I was faced with a dilemma. There were two installation icons on the desktop, DL-Installer and Easy Install. Thinking simply, I clicked on the Easy Install, pretending to be a newbie.
Turns out I was wrong.
The Easy Install Update Verifier informed me there was an update to Easy Install. I had no idea what this was about, but decided to try it anyway.
It turns out that Easy Install is a very useful application, which allows you instant, one-click access to many popular programs, including Skype, Acrobat Reader, Nvidia drivers once again, various codecs, Azureus, Google Earth, and many others. The Easy Install is definitely something we will use, but only after we install the distro.
So I clicked on DL-Install (which, probably stands for DreamLinux-Install). The first thing I got was an error:
If I were a new user, this is probably the stage where I'd eject the CD and reboot. Patience is a virtue, but only when dealt in small doses.
The message is alarming and baffling. I had no idea - and me IS geek - what the installer was trying to tell me. I clicked the one available button (Close) thinking it was all over, when the installer window came up suddenly.
I must admit this is the most non-intuitive Linux installer I have ever seen in a modern distro, only paralleled by Gentoo.
There was a single screen before me - which is not a bad idea at all - but the layout and the sequence of required interaction was truly puzzling. The greatest problem was, not surprisingly, the partitioning business.
Since the hard disk was empty, there were no partitions listed, which is okay. But I did not immediately figure out what I had to do to get them created.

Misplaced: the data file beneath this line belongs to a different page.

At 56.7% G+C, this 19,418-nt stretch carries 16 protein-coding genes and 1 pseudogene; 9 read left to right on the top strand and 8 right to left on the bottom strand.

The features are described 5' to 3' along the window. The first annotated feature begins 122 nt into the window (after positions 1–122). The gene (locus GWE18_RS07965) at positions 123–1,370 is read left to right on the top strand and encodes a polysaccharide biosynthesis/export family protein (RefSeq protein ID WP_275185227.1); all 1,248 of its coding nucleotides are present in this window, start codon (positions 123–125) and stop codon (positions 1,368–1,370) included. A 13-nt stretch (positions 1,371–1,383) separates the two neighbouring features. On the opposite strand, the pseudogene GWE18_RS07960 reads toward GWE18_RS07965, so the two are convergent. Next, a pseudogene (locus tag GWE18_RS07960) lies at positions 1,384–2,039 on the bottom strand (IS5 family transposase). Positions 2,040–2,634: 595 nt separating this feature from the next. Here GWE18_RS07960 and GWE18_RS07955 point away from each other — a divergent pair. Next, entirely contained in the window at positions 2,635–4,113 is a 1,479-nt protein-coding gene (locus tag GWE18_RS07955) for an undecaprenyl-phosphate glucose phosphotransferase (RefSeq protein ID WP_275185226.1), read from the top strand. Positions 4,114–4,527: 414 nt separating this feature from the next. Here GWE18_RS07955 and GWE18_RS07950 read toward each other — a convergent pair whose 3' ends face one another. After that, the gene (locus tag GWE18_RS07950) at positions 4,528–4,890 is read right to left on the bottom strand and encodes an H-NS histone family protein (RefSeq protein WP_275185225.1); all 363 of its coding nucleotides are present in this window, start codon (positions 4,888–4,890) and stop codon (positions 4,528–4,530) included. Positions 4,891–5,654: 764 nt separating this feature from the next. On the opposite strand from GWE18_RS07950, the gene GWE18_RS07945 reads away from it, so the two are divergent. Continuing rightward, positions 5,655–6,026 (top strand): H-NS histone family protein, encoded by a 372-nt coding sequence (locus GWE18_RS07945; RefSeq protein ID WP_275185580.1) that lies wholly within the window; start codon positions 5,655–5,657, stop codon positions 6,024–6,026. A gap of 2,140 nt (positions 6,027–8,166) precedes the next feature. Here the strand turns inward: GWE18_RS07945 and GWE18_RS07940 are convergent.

If I selected the button Use entire disk, the problem was solved and I could proceed with the installation. But I did not want to use the entire disk. I wanted to create my partitions manually.
Eventually, it hit me. In the left top corner, there was a tiny menu, almost lost from the view. It used the same font size and weight like the other installation menu titles, leaving you no impression that it was not just another sub-title.
I launched the Graphical Partition Tool, which turns out to be GParted. I created the partitions the same way I did it a million times before. If you're in doubt, please check out my other tutorials, most of which explain in rich detail the basics of hard disk and partition notation, the mount points, and the Linux file systems.
You may want to start with Installing (K)ubuntu Linux - Full tutorial.
After creating the partitions, my job was only half done. After clicking Reload under Partitions in the installer menu, my newly created partitions were there.
It was time to select the partitions for installation.
First, the installer did not pay any attention to the labels I have given my partitions. Second, the fact I have formatted them in desired file systems did not mean much either.
The next step was to select the partitions and Add them, which would move them from Detected usable partitions to Selected partitions. But this was something I did not notice immediately.
On my first attempt, I clicked Apply without actually adding the partitions. The installer closed without a single word of protest. After waiting a few minutes, I relaunched it, to discover that my previous settings were gone and had to write them down all over again.
On my second attempt, I added the Swap partition twice. There was no way to undo my move, so I had to Reload them again and begin anew, adding mount points and file systems ... again.
On the third attempt, I added the partitions correctly, but since I've clicked too close to the Format? checkbox, I undid the formatting option for Root and had to repeat the whole process one more time. Eventually, I managed. The installation was underway.
If you're wondering about the Partitioning process, here's a summary of what you'll have to do:
I could not believe it, but there it was. The most unfriendly modern distro installer created. Fortunately, the installation went well, without any problems. It took about 10 minutes to complete.